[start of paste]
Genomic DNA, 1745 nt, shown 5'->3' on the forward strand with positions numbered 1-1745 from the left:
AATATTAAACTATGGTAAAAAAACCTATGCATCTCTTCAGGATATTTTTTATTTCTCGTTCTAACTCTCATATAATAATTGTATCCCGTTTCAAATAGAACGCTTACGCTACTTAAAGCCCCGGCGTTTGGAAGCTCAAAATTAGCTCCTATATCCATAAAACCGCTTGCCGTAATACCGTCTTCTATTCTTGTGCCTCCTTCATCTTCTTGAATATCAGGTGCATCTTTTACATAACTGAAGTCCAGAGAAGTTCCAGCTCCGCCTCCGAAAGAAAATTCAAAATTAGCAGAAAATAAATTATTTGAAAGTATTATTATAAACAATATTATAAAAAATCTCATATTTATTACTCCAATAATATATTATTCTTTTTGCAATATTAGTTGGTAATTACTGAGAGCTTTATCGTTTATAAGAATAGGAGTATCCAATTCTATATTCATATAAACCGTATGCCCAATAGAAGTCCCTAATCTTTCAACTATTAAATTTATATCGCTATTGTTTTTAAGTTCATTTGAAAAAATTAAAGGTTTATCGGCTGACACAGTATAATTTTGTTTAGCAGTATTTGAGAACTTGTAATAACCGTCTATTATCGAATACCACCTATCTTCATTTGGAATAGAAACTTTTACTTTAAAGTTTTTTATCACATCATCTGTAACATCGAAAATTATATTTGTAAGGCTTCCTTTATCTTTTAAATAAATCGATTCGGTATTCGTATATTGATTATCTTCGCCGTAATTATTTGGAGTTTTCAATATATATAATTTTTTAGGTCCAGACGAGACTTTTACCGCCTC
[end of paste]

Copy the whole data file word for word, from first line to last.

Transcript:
Genomic DNA, 1745 nt, shown 5'->3' on the forward strand with positions numbered 1-1745 from the left:
AATATTAAACTATGGTAAAAAAACCTATGCATCTCTTCAGGATATTTTTTATTTCTCGTTCTAACTCTCATATAATAATTGTATCCCGTTTCAAATAGAACGCTTACGCTACTTAAAGCCCCGGCGTTTGGAAGCTCAAAATTAGCTCCTATATCCATAAAACCGCTTGCCGTAATACCGTCTTCTATTCTTGTGCCTCCTTCATCTTCTTGAATATCAGGTGCATCTTTTACATAACTGAAGTCCAGAGAAGTTCCAGCTCCGCCTCCGAAAGAAAATTCAAAATTAGCAGAAAATAAATTATTTGAAAGTATTATTATAAACAATATTATAAAAAATCTCATATTTATTACTCCAATAATATATTATTCTTTTTGCAATATTAGTTGGTAATTACTGAGAGCTTTATCGTTTATAAGAATAGGAGTATCCAATTCTATATTCATATAAACCGTATGCCCAATAGAAGTCCCTAATCTTTCAACTATTAAATTTATATCGCTATTGTTTTTAAGTTCATTTGAAAAAATTAAAGGTTTATCGGCTGACACAGTATAATTTTGTTTAGCAGTATTTGAGAACTTGTAATAACCGTCTATTATCGAATACCACCTATCTTCATTTGGAATAGAAACTTTTACTTTAAAGTTTTTTATCACATCATCTGTAACATCGAAAATTATATTTGTAAGGCTTCCTTTATCTTTTAAATAAATCGATTCGGTATTCGTATATTGATTATCTTCGCCGTAATTATTTGGAGTTTTCAATATATATAATTTTTTAGGTCCAGACGAGACTTTTACCGCCTC